2. Your insights are selflessly raw and real. I will share your post with my 18yr old daughter. Your decision to share your experience will be so very much vindicated. Thank you! Jerry

  3. thanks for sharing your story i know all to well how you feel only difference is in my situation i knew the person and even cared for him. it’s been 9 years but to this day i’ve only told two people and it still prevents me from forming a healthy relationship i hope one day i will be able to come to terms with what happened but at this time i don’t think i can

    • I’m sorry to hear this. I once thought that I would never be able to have a healthy relationship. It took a long time and a lot of work on myself, but I was finally able to open myself to a loving relationship. We all heal in our own time, but it is possible. I wish this for you.

  4. I had a rough freshman year at college, and I suffered a lot of humiliation. Reading this stunning piece of yours makes me realize how our wounds can turn us into something beautifully strong and expressive. I wish you all the happiness that life could offer, stay strong and keep writing!

    • I’m sorry to hear that you went through this humiliation. It’s such a huge problem for college girls. I hope that one day your wounds will be healed, and I wish you the peace and happiness that you deserve.

  5. I’m sorry this happened to you. thanks for sharing. Thanks for reminding me to have a candid talk with my daughter yet again. Thanks for reminding me that assholes exist in those that we think we know.

    • I’m glad that you’re being proactive and warning your daughter. I’ve heard so many people say, “Oh, that won’t happen to my daughter. She has nice friends.” It can happen to anyone’s daughter. And just because a friend is polite and smiley to parents doesn’t make them automatically trustworthy.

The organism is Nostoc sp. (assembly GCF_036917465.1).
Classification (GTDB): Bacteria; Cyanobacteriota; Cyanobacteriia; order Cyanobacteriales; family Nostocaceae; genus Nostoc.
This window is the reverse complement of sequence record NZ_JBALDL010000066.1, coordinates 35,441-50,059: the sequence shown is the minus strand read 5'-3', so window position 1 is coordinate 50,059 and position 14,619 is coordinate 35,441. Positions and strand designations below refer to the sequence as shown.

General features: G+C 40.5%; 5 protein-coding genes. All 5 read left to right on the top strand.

6. “Like something extinguished” – but he wasn’t able to extinguish your spirit, was he? Your strength and courage shine. My blessings…

  7. With all compassion J, I am hurting and crying deep inside. 😦 I don’t know what to say but I just feel the hurt. I wish you well and we all know that karma works in many ways J so we just leave it to the universe to take care of the bartender.

    In another note, I am also kind of worried about my daughter ‘coz the world we live in now is more harsh than before.

    • I’ve lived long enough to see karma in action many times, so I know that he got what was coming to him eventually.

      I understand why you’re worried about your daughter. It’s sad, but when I look at the world and think about where it’s heading, I’m so glad that I never had children.

      • Oh, I see it! sorry for the previous comment I left today. Just ignore it. Thanks J. Yeah, true I’ve seen karma in action a lot of times too. To me, leaving things to the universe is best.

        Yeah, I am thinking of maybe sending her back to Philippines for college. There she’ll learn a lot of things in life that she can’t here in the US. 🙂